Balancing your diet and overall happiness can be a struggle. While most of us understand…
The History of Salsa in One Bite
Salsa has become America’s favorite condiment, it has even surpassed ketchup in popularity! Take that ketchup! The tomato-based condiment has long been considered a Spanish dish. The Spanish word ‘salsa’ translates into ‘sauce’. However, despite its strong association with the conquistadors of Spain, the roots of the dish can actually be traced back to the Inca, Mayan, and Aztec civilizations of Central and South America according to streetdirectory.com.
The Rich Taste and Rich History of Salsa
According to The Nibble, in 5200 BC the chili plant was domesticated and then in 3,000 BC, the tomato plant started to be cultivated across Central America. In those early days, salsa was created by mixing tomatoes, chilies, beans, and squash.
The creation of the sauce was documented by a Franciscan missionary named Bernardino de Sahagun who arrived in the Mexico region in 1592 to spread the word of God throughout the native population. He wrote what is known as the Florentine Codex which outlines the lives and practices of the indigenous Aztec people. His writings focus heavily on the culture’s various food sources and their ingredients. His in-depth essays show that the creation of salsa has changed very little over the course of the last several hundred years.
There is little doubt that after the Spanish conquistadors arrived they developed a taste for the often spicy condiment. In 1574, Alonso de Molina is credited with calling the concoction ‘salsa’ for the first time.
Salsa Enters the United States
In 1807, the love of salsa spread across the border into the United States. Tabasco, a distance sauce cousin, sauce started to be widely made in Louisiana for the US marketplace. Cookbooks were also published that contained a bevy of recipes for the condiment that ranged from mild to hot. In 1948, salsa, as it appears today on stores shelves, started to be manufactured in Texas. David and Margaret Pace are credited with distributing the first commercial Picante sauce for consumers. Pace still remains a leading salsa maker. The company was sold in 1994 to Campbell Soup Company for a crazy 1.1 billion dollars.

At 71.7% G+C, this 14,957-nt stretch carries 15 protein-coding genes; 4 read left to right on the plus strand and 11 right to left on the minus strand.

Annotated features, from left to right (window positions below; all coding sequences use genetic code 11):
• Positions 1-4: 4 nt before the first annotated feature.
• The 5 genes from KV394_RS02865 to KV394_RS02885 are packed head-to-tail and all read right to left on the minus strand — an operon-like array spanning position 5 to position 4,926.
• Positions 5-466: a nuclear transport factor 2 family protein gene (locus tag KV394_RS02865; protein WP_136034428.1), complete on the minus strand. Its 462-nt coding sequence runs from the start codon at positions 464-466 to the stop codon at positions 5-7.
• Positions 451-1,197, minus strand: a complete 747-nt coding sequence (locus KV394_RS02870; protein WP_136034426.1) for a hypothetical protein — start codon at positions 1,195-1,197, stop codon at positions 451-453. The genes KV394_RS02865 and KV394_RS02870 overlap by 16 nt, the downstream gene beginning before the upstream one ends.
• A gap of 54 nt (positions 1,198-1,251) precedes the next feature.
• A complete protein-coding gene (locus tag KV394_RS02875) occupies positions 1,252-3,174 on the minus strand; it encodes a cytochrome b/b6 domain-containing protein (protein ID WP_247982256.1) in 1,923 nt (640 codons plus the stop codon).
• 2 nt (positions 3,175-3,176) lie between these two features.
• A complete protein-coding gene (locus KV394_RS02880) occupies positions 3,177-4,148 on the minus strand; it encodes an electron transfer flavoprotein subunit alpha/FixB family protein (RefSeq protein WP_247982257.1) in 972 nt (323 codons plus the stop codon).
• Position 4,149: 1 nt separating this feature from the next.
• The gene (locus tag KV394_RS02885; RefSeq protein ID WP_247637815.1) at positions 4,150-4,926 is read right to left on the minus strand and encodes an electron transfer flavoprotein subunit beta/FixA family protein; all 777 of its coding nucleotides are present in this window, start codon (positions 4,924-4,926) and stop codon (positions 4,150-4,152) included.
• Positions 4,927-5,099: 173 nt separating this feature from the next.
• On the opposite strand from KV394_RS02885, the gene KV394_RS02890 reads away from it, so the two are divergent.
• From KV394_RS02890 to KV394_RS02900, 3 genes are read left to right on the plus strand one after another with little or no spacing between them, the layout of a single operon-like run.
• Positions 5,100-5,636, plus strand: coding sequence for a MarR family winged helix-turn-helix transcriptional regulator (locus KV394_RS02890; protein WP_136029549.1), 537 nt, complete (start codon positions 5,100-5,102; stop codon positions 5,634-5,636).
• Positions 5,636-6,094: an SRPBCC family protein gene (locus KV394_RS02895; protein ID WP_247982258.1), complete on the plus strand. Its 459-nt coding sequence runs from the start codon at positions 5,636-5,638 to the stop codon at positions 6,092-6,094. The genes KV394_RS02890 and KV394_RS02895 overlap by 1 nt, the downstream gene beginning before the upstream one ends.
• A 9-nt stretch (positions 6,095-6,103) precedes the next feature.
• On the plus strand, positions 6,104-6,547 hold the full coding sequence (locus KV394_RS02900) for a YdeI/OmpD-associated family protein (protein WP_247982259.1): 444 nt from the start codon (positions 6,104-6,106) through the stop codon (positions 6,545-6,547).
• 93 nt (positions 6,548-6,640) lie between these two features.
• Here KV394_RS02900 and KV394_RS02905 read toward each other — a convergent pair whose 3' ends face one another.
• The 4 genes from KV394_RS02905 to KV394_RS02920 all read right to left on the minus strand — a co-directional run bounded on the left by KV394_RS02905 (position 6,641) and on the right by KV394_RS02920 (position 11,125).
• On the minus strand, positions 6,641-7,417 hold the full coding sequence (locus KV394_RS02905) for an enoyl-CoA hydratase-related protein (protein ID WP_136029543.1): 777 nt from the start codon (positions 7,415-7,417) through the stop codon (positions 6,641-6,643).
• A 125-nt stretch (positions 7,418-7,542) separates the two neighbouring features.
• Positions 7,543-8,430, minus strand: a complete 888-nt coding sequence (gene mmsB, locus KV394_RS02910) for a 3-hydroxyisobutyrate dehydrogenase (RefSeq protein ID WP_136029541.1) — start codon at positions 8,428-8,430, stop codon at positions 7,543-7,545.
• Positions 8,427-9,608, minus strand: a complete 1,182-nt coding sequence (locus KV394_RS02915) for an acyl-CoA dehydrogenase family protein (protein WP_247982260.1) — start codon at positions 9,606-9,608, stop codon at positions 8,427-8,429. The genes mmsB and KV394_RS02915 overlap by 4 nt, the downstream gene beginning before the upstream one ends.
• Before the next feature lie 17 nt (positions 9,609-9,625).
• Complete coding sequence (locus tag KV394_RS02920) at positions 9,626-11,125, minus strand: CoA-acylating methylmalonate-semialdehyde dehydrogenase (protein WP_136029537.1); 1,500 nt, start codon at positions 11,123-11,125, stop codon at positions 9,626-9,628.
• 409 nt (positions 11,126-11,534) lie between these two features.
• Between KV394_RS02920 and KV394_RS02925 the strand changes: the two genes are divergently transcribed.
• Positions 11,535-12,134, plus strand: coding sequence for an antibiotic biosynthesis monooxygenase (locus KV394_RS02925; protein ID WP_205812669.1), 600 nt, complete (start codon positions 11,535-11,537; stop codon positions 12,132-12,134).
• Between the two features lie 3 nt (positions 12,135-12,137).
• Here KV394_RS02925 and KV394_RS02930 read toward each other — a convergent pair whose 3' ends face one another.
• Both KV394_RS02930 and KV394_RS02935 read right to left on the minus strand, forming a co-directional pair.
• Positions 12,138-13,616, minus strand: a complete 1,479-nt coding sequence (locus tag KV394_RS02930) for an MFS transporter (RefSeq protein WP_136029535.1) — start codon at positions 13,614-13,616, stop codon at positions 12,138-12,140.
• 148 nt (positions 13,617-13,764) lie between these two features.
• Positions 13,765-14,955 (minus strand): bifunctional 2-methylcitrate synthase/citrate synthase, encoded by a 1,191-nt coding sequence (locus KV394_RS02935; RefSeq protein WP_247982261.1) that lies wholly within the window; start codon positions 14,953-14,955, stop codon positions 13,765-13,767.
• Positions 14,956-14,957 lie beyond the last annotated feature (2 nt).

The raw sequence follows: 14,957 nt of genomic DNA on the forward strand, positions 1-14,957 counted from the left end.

La Victoria Foods and La Preferida followed on the heels of Pace and also started to launch the sales of the sauce to supermarkets. Texas quickly became the leading state for salsa production.
Households in America Love Salsa
It was not until the 1980s that the craze for salsa really took America by storm according to Acapulcos. By the 1990s it was estimated that 36 percent of households across the country regularly purchased and stocked their kitchen coffers with the red sauce. At this time period, the country also experienced an upswing in Mexican and Spanish restaurants. We here at Sweet Kickin Salsa are sure happy that this shift happened! Who wants to live in a world without salsa?! We don’t!
Salsa is Fun to Make
Unlike many condiments, salsa is fun for you to make. You can chop and dice your own fresh ingredients to create the taste that you enjoy. It can also be frozen for later use. Nowadays, it is hard to purchase a cookbook or visit a cooking website without having the opportunity to view numerous salsa recipes. Lucky for you, you can snag some Sweet Kickin Salsa here or contact your local Kansas City Hyvee or Price Chopper to see if they have it in stock!! Don’t trouble yourself with the trial and error of making your own salsa and trying to balance the spices, I already did that for you using fresh ingredients and small batches just like your would at home!
Fun Salsa Facts
Here are few fun facts about salsa:
- Many people don’t realize that most salsa is still made very similar to the way that the original Aztecs created it. It is an ancient food that has changed very little.
- The Pace manufacturer, which was the first official company to create salsa in the United States, was originally a syrup manufacturer.
- Salsa isn’t just used as a chip dip. It is also an excellent garnishment for meat and fish dishes.
- According to tenrandomfacts.com, sometimes salsa ingredients are cooked prior to making the sauce but real salsa is made entirely from fresh ingredients that are crushed instead of blended.
The lust for salsa continues in the United States and is not forecast to abate any time soon. Consumers still continue to purchase the condiment at an alarming rate and it remains one of the most popular in kitchens across the country.